By Gregg Re, ,
Published August 19, 2018
National Security Adviser John Bolton on Sunday suggested that former CIA Director John Brennan might have misused classified information, and that the "unprecedented leaks" from the administration may prompt broader changes in how security clearances are handled.
Bolton was in Israel for the first time as a Trump administration official to discuss national security issues with Prime Minister Benjamin Netanyahu and other top officials.
"Whether [Brennan] actually used classified information, I think people will be able to determine, but I think that's a serious problem," Bolton said. "There is a line, and I think it's clear some people can cross it.
"My opinion is that he was politicizing intelligence," Bolton added, saying Brennan had failed to keep intact the "wall of separation between intelligence and policy."
Host Martha Raddatz ultimately challenged Bolton: "You’re not sure whether John Brennan used classified information? You have no specific examples."
Bolton replied, "I think a number of people have commented that [Brennan] couldn’t be in the position he’s in of criticizing President Trump and his so-called collusion with Russia unless he did use classified information. But I don’t know the specifics."
President Trump revoked Brennan's security clearance on Wednesday, saying he had politicized his security clearance and misled Congress about CIA spying in the Senate.
A larger review of who can retain security clearances after leaving the federal government may be warranted, Bolton added.
"I think it's certainly appropriate in a time of unprecedented leaks of classified info," Bolton said. "I don't see that there would be anything wrong if it were determined to go that way to review the policies about former officials having clearances. Sometimes it can be useful.”
Brennan had publicly accused President Trump of "treason" after his summit with Russian President Vladimir Putin this summer in Helsinki, Finland, and he has repeatedly lambasted Trump with Twitter posts that critics have charged improperly hint at classified insider information about the ongoing Russia probe.
On Sunday, Brennan claimed on NBC's "Meet the Press" that "I don’t believe I’m being political at all."
He also suggested he might take legal action against the president.
"If my clearances and my reputation as I’m being pulled through the mud now -- if that’s the price we’re going to pay to prevent Donald Trump from doing this against other people, to me it’s a small price to pay," Brennan said. "I’m going to do whatever I can personally to try to prevent these abuses in the future, and if it means going to court, I will do that."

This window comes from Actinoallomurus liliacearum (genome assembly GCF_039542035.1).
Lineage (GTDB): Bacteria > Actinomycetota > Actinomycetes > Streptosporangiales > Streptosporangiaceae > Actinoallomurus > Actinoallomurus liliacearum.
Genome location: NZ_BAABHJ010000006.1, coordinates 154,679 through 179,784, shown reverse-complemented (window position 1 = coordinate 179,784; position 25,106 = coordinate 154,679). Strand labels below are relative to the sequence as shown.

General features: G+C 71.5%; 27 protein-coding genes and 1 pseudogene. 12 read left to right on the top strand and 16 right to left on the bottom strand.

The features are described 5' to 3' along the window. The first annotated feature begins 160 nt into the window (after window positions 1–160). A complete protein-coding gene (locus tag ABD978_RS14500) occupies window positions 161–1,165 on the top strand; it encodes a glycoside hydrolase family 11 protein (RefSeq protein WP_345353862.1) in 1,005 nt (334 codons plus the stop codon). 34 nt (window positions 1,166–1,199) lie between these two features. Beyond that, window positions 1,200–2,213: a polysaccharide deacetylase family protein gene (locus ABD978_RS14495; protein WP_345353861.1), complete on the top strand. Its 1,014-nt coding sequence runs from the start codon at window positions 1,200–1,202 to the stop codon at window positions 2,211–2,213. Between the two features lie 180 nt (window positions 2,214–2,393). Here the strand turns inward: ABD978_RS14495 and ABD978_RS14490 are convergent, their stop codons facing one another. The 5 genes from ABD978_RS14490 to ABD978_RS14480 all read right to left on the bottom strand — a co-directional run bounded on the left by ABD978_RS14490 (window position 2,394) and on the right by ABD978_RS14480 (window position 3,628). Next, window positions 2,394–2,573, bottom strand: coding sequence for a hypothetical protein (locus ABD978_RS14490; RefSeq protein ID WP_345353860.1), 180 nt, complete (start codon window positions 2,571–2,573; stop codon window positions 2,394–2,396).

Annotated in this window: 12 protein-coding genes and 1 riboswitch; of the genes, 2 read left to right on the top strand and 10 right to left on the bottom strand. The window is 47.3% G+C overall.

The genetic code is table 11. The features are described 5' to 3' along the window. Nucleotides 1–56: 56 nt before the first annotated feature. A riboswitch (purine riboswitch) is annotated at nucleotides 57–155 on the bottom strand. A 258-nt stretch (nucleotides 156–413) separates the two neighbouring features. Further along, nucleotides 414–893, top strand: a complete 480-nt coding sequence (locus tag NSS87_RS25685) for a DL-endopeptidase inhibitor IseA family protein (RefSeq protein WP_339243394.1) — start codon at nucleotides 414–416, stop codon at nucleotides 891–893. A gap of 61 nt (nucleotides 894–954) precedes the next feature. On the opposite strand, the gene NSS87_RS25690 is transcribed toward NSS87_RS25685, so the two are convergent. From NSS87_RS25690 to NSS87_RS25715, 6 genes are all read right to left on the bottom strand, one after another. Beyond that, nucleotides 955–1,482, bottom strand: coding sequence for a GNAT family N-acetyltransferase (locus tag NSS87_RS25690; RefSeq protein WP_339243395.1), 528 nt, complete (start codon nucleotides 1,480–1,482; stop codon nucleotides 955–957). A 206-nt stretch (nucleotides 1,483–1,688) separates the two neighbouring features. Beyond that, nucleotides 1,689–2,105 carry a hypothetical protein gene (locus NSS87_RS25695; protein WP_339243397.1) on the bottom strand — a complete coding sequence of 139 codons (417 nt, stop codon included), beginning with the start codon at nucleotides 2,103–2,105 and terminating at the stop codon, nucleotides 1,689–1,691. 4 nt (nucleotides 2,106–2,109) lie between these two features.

Speaking on CNN's "State of the Union," former Director of National Intelligence James Clapper, a critic of Trump's decision to revoke Brennan's clearance, acknowledged that Brennan's unfettered comments had become an "issue."
"John and his rhetoric have become an issue in and of itself," Clapper said Sunday. "John is sort of like a freight train, and he's going to say what’s on his mind."
On CBS' "Face the Nation," however, former CIA Director Leon Panetta claimed Trump may not have had the legal authority to terminate Brennan's clearance unilaterally.
“I think there are questions raised as to whether or not this president has followed the executive order, and whether or not he’s provided due process to those that are going to have their security clearances revoked,” Panetta said, referring to Executive Order 12968. The order establishes procedures for revoking security clearances.
Asked in the wide-ranging ABC interview about the threat of cyber-warfare ahead of the November elections, Bolton said the administration is monitoring threats from a variety of countries other than Russia.
"I can say definitively that it's a sufficient national security concern about Chinese, Iranian, and North Korean meddling," Bolton told Raddatz. "I'm not going to get into what I’ve seen or haven't seen, but I’m telling you, looking at 2018 election, we are concerned about four countries."
But Bolton said he plans to press his counterpart in Russia on the country's alleged election meddling in a meeting on Thursday.
"We'll keep raising it, and see what their response is," Bolton said. "But it's not a question of just speaking with Russians. At the president's direction, we had a briefing with myself and four heads of deptartments, to lay out in nonclassified environment, what we're doing. That includes both defensive and offensive cyber operations to protect integrity of election process."
Bolton said his meetings would also touch on Afghanistan, North Korea, Syria, and the Iran nuclear deal, which President Trump pulled out of earlier this year, leading to unrest and further economic decline there.
Bolton also told Raddatz that Secretary of State Mike Pompeo will be returning to Pyongyang "soon" for a fourth visit to engage in direct talks with North Korean leader Kim Jung-un. The White House's timeline for denuclearization is one year, Bolton said.
And the national security adviser said it would "ultimately be the president’s decision" whether to replace U.S. troops in Afghanistan with private military contractors.